The first principle of the Ordinariate is then about Christian unity. St. Basil the Great, the Church’s greatest ecumenist, literally expended his life on the work of building bridges between orthodox brethren who shared a common faith, but who had become separated from one another in a Church badly fragmented by heresy and controversy. He taught that the work of Christian unity requires deliberate and ceaseless effort...St. Basil often talked with yearning about the archaia agape, the ancient love of the apostolic community, so rarely seen in the Church of his day. This love, he taught, is a visible sign that the Holy Spirit is indeed present and active, and it is absolutely essential for the health of the Church.

- Msgr. Jeffrey Steenson, Homily on the Occasion of his Formal Institution as Ordinary

Tuesday, August 9, 2011

Catholicism: What is an Anglican-use Parish or Community?

While I have been happy to report on news about the Anglican Use, the Ordinariates and associated happenings in the Church, one thing we have all no doubt noted is how almost all such stories are found in the religious press or on blogs whose focus is on Catholicism or the Ordinariates in particular. In a sense, we are talking to ourselves.

So it is always a pleasure to run across an article in a medium that is not specifically religious; it gives hope that a wider public will learn about the riches available through the Anglican Use liturgy and the Ordinariates. Such as the one below:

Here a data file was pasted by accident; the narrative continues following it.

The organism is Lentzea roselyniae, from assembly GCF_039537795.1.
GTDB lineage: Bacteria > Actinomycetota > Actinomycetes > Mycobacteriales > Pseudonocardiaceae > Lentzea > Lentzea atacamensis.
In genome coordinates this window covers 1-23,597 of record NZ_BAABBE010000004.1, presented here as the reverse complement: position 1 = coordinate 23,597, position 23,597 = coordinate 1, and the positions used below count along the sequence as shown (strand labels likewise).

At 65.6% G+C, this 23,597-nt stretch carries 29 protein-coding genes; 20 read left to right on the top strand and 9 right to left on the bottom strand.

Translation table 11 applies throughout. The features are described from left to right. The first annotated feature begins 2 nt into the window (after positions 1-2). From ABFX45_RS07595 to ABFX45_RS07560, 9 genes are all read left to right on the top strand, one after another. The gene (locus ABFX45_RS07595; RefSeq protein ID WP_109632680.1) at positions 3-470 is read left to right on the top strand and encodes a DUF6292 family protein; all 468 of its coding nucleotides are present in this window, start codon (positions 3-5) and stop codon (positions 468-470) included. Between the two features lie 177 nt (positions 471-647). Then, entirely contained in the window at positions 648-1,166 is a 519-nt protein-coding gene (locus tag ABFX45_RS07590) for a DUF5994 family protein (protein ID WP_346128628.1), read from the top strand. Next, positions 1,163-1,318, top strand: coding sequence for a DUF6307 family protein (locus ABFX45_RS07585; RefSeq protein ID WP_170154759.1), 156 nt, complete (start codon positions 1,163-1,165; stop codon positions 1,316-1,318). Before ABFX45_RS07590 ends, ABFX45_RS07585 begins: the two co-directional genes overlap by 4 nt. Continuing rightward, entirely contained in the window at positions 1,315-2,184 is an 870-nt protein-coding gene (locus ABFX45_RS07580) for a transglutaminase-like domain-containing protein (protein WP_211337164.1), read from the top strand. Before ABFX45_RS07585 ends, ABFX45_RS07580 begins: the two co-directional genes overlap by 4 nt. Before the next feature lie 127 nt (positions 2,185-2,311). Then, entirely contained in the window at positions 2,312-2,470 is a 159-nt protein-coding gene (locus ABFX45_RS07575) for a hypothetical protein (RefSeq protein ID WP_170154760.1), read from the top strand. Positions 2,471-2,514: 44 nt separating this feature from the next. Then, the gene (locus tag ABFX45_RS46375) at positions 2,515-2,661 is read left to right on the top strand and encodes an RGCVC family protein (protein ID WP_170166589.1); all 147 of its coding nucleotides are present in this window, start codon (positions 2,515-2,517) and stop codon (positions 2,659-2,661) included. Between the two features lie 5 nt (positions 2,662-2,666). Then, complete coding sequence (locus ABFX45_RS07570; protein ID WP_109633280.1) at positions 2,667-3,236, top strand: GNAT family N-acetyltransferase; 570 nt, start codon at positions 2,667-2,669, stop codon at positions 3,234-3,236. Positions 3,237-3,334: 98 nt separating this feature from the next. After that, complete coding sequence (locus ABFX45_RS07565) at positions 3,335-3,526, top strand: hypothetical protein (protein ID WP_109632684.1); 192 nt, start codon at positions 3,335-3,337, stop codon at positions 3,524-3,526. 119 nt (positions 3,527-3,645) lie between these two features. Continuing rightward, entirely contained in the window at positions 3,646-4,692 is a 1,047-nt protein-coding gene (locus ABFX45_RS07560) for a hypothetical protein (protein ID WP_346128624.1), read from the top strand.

Ask any former Anglican or Episcopalian convert to Catholicism what he or she misses most. The answer almost always includes music. As former Anglicans--members of the Episcopal Church in the United States--my husband and I usually give the same response. We also miss the beautiful "thee's" and "thou's" of the 1928 Book of Common Prayer, which for many years was the basis of the liturgy used in the Episcopal Church, and the enthusiasm with which many parishioners embraced singing in church.

Many Anglican-to-Catholic converts are thrilled when they discover the possibility of becoming a member of what is known as an Anglican-use parish or community...

Read the rest of Vonda Sines' reflection at Associated Content on Yahoo.

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